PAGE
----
- Zinc. People with increased dietary zinc intake may have a lower risk of lung cancer, a study suggested, noting the protective benefits of this mineral.
- Copper. People with increased dietary copper intake may have a lower risk of lung cancer, a study suggested, noting the protective benefits of this mineral.
- Iron. Increased iron intake may also help protect against lung cancer. However, excess iron intake can cause other health problems.
- Sulfur. Sulfur is a key part of antioxidants, which protect your body against free radical damage, which may contribute to cancer development.
- Vitamin E. Vitamin E is another antioxidant of interest in brain cancer. According to one study, it can enhance chemotherapy treatment for drug resistant glioblastoma cells, increasing effectiveness. Another study from Tufts University showed taking vitamin E before treatment may make radiation therapy more effective.
- Vitamin D. Studies conducted at the UC San Diego School of Medicine showed that higher levels of Vitamin D are associated with a reduced risk of cancer. And if you’re pregnant, make sure you are also getting enough vitamin D. Some studies show that a vitamin D deficiency before birth could predispose a child to brain tumor formation later in life, as well as have long-term effects on brain development in general.
- Antioxidants. According to the American Cancer Society, a diet high in vegetables and fruits has been linked to the reduction of certain cancers. Vegetables and fruits like broccoli, beans, spinach, apples, oranges and pineapples are rich in antioxidants, which work to prevent cancer and a host of other diseases.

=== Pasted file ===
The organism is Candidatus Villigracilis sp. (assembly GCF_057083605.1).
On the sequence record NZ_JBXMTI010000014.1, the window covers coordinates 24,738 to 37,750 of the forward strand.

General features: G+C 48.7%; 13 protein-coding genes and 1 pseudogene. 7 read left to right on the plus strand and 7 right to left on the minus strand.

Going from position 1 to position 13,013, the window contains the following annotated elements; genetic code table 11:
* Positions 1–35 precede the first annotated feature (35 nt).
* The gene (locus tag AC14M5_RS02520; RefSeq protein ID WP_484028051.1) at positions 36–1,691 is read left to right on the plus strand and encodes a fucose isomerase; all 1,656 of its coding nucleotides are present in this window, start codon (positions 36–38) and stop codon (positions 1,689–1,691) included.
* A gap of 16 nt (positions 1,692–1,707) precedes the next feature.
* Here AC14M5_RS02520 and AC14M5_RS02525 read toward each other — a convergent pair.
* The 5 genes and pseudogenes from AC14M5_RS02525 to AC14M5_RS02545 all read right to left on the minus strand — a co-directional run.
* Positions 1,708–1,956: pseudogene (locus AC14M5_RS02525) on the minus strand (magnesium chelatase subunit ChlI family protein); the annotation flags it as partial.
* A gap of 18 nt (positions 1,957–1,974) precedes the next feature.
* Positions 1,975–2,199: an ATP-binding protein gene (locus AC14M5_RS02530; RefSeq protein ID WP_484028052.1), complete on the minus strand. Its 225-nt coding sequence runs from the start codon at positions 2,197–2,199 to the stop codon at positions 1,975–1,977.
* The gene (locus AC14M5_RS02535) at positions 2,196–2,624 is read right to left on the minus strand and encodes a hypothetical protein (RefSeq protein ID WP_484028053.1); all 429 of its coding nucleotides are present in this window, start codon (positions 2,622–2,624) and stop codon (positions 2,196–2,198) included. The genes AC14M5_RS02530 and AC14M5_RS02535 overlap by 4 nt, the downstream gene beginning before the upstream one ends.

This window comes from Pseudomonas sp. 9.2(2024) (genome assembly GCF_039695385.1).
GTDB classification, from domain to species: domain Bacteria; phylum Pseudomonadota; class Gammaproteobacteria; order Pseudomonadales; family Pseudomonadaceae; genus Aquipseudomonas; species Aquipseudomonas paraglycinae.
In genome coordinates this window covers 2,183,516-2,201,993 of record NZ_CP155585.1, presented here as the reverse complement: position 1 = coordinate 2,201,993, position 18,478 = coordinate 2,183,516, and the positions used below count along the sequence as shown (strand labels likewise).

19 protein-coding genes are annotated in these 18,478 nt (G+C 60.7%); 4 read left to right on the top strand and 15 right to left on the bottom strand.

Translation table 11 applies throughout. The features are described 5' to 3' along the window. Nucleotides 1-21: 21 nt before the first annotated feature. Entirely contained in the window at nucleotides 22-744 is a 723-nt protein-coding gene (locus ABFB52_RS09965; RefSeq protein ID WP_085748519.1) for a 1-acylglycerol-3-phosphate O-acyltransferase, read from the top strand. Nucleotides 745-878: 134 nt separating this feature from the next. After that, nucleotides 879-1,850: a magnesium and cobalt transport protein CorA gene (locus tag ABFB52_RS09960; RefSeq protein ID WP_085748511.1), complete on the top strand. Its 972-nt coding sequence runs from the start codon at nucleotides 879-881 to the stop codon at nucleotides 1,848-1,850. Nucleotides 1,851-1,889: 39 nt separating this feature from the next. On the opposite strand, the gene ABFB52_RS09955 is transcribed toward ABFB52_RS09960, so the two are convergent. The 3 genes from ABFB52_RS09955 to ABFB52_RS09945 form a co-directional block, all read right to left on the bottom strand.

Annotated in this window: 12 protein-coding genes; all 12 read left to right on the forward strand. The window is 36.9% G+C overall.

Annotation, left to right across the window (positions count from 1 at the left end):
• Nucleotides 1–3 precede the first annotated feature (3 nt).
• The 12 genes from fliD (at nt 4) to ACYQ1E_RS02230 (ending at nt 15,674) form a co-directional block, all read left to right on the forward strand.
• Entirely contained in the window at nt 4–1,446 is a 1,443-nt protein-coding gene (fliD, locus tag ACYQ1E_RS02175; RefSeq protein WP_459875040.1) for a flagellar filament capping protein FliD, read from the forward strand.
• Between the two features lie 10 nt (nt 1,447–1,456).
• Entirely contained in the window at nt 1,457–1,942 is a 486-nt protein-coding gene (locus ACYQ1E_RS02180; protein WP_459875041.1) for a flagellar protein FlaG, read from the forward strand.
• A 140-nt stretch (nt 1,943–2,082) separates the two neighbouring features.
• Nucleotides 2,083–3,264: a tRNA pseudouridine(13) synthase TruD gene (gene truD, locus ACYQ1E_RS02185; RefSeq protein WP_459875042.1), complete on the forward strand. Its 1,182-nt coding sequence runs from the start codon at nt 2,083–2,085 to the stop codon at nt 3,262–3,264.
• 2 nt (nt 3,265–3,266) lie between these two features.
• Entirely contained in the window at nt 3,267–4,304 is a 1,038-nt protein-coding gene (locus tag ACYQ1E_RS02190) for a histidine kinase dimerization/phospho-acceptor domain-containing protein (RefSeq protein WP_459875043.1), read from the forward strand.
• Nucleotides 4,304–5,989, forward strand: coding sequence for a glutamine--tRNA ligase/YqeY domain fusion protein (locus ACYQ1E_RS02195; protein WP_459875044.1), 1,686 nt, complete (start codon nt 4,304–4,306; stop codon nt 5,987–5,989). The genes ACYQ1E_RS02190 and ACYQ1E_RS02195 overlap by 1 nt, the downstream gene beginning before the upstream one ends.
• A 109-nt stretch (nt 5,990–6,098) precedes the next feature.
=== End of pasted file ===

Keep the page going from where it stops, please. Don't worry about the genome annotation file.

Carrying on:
Lifestyle Changes You Should Consider
Other nutrition and lifestyle changes you should make when trying to prevent or better treat brain cancer include:
- Limit Simple Carbohydrates. Foods that tend to be “white” are also foods that are usually highly processed. This processing renders them very low in nutrients and very high in sugars. Some of the most common examples of “white foods” are white bread and white rice. Try switching to grain-rich breads and brown rice. These will help you get fiber, selenium and other vitamins important in preventing and treating brain cancer.
- Increase Plant-based Foods. These foods appear to stimulate your immune system and help your body fight cancer. Some of these foods include onions, garlic, carrots, sweet potatoes, tea, coffee, citrus fruits, cruciferous vegetables (such as broccoli and kale), berries, beans and whole grains.
- Use Supplements Wisely. It’s always better to get your nutrients through natural foods rather than taking supplements. Getting them in their more natural forms will help your body better absorb and process these nutrients. But if your doctor recommends taking supplements, make sure you get them from a reliable source.
When it comes to brain tumors and other types of cancers, be proactive and remember that reducing some of the risk factors for them is in your control. Be sure to make healthy choices regarding your diet and exercise regimen. Avoid carcinogens such as cigarette smoke and those found in many personal care items. Get your vitamin and mineral levels tested to ensure you are getting enough of these cancer-fighting nutrients in your diet.
Enjoy your healthy life!